Brown, A.R (2016) 'The ballad of heavy metal: re-thinking artistic and commercial strategies in the mainstreaming of metal and hard rock.' In: Walter, B.G, Riches, G, Snell, D and Bardine, B, eds. Heavy metal studies and popular culture. Palgrave Macmillan, Basingstoke, pp. 61-81. ISBN 9781137456670
The aim of this chapter is to put the ballad back into the history of heavy metal. This is a controversial issue for a number of reasons, not least because to all intents and purposes the ballad, understood as a slow or mid-tempo song with strong melody, chorus and harmony, has been removed from contemporary accounts of metal’s history or that history has been redefined to exclude bands and songs that fit this description. As for example, Gary Sharpe-Young’s Metal: The Definitive Guide (2007), which states, ‘this book is about Metal with a capital M. Ask AC/DC, Aerosmith, KISS, Bon Jovi, or Def Leppard if they are metal – you’ll get a resounding “No”!’ (p. 9). Rejecting the period of metal’s history identified with the power ballad, specifically its association with outrageously androgynous glam metal bands and melodic hard rock, as some sort of musical and commer- cial aberration, actually closes off a number of areas of inquiry that are important in understanding that wider history. One of these is the question of what role the ballad played in hard rock and heavy metal repertoires prior to the 1984–1991 period and why this changed? This in turn raises the issue of artistic and commercial strategies and how these shift and change depending on the stability of relations between bands, industry and audiences.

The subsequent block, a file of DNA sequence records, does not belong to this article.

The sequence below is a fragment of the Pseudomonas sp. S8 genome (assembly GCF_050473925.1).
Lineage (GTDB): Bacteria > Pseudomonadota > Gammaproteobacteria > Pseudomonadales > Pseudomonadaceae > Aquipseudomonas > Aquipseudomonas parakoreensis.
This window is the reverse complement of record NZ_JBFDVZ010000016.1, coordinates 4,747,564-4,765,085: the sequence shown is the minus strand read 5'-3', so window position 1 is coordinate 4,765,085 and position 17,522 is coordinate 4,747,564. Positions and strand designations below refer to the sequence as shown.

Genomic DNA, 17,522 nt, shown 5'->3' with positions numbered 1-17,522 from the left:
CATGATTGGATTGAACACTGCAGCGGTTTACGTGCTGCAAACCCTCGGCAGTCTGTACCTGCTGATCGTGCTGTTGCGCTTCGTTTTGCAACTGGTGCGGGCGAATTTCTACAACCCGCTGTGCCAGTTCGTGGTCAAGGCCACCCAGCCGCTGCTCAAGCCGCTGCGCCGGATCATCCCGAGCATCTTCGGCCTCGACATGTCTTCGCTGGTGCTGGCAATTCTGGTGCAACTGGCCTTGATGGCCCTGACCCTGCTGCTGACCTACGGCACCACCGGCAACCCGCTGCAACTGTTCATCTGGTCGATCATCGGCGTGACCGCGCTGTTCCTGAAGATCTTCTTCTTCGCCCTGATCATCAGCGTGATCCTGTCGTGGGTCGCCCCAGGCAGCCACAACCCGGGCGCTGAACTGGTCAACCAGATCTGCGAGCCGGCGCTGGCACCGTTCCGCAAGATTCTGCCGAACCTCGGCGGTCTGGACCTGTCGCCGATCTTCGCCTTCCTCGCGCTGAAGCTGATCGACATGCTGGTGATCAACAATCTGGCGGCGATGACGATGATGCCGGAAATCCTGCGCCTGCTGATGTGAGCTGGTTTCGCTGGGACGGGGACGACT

|Item Type:||Book Chapter or Section|
Part of the 'Leisure Studies in a Global Era' series.
|Divisions:||College of Liberal Arts|
|Date Deposited:||25 Aug 2016 08:45|
|Last Modified:||25 Aug 2016 08:45|
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